Palaces of the past
away. An attentive steward provides chilled water, refreshing hand towels, an Ayurvedic rose facial toning spray and cucumber slices to soothe my eyes.
A unique feature of the Taj Lake Palace’s pool area is the elevated jacuzzi, which is contained within a small gazebo suspended over the water and allows guests to soak while seemingly floating in the lake. Tempting as it is to stay within the blissful luxury of the hotel, I venture out to see the famed sights of the Venice of the East.
Back on shore on the east bank of Lake Pichola, the City Palace is just a few minutes away from the Taj Lake Palace’s dock. I amble up a hill to view the extensive complex, which constitutes the City Palace.
Built in 1559 by Maharana Udai Singh, the colossal structure fuses Rajput and Mughal architecture and is the largest royal complex in Rajasthan. In accordance with the sun-worshipping customs of the maharana, it faces East. The interior of the palace is a maze of rooms large and small, narrow corridors and staircases. Beautiful decorative tiles and objects populate some rooms, while others are set up to offer various historical titbits.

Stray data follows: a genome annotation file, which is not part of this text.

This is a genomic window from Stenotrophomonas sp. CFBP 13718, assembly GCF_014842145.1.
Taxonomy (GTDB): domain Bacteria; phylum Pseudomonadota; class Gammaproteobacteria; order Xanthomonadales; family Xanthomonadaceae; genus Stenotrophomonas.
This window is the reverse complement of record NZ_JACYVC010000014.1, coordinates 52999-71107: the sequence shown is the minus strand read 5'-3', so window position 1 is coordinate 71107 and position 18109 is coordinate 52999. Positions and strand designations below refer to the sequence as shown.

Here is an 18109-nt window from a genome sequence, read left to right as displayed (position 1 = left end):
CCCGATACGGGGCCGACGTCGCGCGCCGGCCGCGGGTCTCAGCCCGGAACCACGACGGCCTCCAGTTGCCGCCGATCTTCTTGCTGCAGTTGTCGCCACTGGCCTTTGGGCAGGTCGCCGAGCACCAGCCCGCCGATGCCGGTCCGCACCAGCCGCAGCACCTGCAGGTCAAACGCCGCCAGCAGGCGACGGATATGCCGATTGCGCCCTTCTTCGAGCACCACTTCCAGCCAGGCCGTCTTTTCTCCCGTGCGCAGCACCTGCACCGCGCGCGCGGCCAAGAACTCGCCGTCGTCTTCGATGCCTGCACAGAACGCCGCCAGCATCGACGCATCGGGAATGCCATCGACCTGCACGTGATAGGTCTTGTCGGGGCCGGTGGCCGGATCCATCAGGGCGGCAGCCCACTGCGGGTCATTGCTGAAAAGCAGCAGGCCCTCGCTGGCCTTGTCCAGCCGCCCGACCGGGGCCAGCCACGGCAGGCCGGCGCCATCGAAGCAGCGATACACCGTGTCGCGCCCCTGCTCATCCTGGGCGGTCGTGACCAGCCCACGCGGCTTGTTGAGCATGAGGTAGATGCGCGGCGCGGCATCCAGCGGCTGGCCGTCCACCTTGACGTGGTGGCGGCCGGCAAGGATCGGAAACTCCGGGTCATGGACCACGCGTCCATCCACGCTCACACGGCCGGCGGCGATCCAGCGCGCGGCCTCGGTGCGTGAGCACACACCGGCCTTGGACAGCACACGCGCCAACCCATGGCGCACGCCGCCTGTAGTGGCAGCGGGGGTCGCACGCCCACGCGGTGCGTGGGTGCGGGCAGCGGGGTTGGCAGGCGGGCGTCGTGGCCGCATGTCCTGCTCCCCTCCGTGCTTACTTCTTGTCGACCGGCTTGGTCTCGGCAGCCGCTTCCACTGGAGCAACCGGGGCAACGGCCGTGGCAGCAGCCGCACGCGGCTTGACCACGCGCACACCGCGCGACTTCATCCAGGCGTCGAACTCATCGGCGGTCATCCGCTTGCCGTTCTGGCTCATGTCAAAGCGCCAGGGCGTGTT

Large windows from the top floor offer panoramic views of the urban sprawl of Udaipur – a stark contrast to the spacious luxury of the palaces of the past.
The Monsoon Palace, made famous in recent history by the James Bond film Octopussy, is a striking structure high above Udaipur in the Aravalli hills. Originally known as Sajjan Garh Palace, it was built in 1884 and used to track the monsoon clouds, from which the current name is derived.
Jutting above the city, sweeping views of Udaipur’s lakes and lush countryside can be had from the palace’s grounds. I can only imagine the anticipation felt by those on